The owner of the house – Christina Fay – was arrested and charged with two misdemeanor counts of animal neglect. She’s free on bail and will be arraigned in August.

Lindsay Hamrick is New Hampshire state director of the Humane Society of the United States, and was part of the team that carried out this rescue operation.

Sean Hurley

New Hampshire’s two model sailboat clubs got together in Wolfeboro for a regatta known as the Sasquatch Footy.

Bob Rice sits on a bench overlooking the wind scratched surface of Wolfeboro's Back Bay Harbor.  He watches the remote control sailboats tack back and forth and pivot around the floating white marks.  

Oh I think it's dandy.  You get boats of this size and more people can play with them.

Sean Hurley

Although Police Commissioner Robert Copeland submitted a letter of resignation earlier today, the people of Wolfeboro worry about the possible long-term impact the racial controversy could have on their town. NHPR's Sean Hurley spoke with residents over the weekend, before Copeland’s resignation and looks more closely at what led to today’s events.

On Sunday Joanne Parise sat on the shore of Wolfeboro Bay.  On nearby Main Street, families lined up for ice cream, gazed in shop windows, and consulted maps and guidebooks.  The summer tourist season has already begun. 

The iconic sign welcoming visitors to Wolfeboro, NH
Goldeneye / Flickr Creative Commons

Wolfeboro Police Commissioner Robert Copeland has resigned, according to the town police department. 

This move follows days of controversy after reports last week that he publicly used a racial slur to describe President Obama.  Copeland admitted to using the term when a resident sent him an email complaint, writing back, “For this I do not apologize—he meets and exceeds my criteria for such.”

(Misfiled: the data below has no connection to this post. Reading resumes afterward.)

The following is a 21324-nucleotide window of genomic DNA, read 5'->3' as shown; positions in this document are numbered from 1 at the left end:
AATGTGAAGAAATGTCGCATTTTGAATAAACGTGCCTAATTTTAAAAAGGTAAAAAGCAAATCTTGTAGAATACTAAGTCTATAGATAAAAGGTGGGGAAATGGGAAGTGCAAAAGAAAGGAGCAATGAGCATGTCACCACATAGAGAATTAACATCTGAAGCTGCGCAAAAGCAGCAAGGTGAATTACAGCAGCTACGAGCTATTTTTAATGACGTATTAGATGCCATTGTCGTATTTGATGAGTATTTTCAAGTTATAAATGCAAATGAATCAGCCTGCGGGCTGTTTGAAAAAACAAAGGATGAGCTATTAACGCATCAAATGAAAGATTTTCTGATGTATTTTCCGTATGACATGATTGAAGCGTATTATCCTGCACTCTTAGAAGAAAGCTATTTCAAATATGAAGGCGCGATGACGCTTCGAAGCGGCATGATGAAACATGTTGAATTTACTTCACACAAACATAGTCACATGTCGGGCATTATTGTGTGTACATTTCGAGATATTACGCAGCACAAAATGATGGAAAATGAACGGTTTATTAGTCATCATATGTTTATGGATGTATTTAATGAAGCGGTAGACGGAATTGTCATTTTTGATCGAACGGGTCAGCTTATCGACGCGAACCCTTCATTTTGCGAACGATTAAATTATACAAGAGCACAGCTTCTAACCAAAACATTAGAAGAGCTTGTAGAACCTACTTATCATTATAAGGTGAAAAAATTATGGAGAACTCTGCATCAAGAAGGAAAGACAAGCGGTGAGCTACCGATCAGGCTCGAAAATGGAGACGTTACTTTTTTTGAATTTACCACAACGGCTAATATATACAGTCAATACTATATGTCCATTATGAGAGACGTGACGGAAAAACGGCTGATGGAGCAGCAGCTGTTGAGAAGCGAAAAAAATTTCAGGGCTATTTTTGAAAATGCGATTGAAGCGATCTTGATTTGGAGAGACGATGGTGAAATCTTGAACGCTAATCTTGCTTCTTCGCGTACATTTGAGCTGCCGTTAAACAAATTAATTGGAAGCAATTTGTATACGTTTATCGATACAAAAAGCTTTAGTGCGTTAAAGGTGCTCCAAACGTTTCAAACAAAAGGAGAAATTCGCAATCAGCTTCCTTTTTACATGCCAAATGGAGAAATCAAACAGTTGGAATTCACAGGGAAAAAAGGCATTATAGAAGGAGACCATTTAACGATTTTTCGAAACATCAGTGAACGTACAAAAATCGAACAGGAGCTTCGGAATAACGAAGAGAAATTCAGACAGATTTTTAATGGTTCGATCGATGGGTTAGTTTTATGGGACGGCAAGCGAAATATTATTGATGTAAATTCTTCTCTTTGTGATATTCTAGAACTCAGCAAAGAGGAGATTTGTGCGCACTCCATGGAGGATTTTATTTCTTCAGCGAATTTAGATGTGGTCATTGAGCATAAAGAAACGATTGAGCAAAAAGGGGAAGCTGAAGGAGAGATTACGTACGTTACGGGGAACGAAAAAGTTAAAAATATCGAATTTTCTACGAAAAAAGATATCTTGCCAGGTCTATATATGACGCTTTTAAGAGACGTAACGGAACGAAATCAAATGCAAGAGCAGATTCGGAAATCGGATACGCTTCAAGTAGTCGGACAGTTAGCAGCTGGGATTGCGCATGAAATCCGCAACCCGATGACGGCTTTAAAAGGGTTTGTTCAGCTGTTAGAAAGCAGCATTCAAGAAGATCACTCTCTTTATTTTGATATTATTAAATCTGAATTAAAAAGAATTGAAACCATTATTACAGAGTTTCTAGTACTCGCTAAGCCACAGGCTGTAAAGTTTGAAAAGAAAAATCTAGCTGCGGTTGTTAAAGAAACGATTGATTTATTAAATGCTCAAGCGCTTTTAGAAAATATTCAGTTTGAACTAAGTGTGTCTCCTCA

Tim Golden / Flickr Creative Commons

The Wolfeboro Board of Selectmen and Town Manager have posted a statement on the town's website condemning comments by local Police Commissioner Robert Copeland, and asking him to resign.   This comes after news reports earlier this week detailed racist comments by Copeland.

Goldeneye via Flickr CC

New Hampshire officials are getting hit with calls, emails and tweets reacting to racist comments made by a town police commissioner.

Jim Bouley, mayor of the capital city of Concord, said the reaction from as far away as California included threats to cancel vacations in New Hampshire. The calls started Thursday after news reports detailed comments by Wolfeboro Police Commissioner Robert Copeland, who admitted using the N-word to describe President Barack Obama.

Dave Delay via Flickr/Creative Commons

Mitt Romney is off the campaign trail this week. He’s vacationing at his home in Wolfeboro, New Hampshire, but the Republican presidential candidate is set to march in the town’s 4th of July parade.

And that’s likely to bring more attention than usual to Wolfeboro and its festivities this Independence Day.

Grand Marshal Harold Chamberlin has organized Wolfeboro’s 4th of July parade for 17 years. He tells All Things Considered host Brady Carlson about the parade and whether Romney's participation means any changes to his work.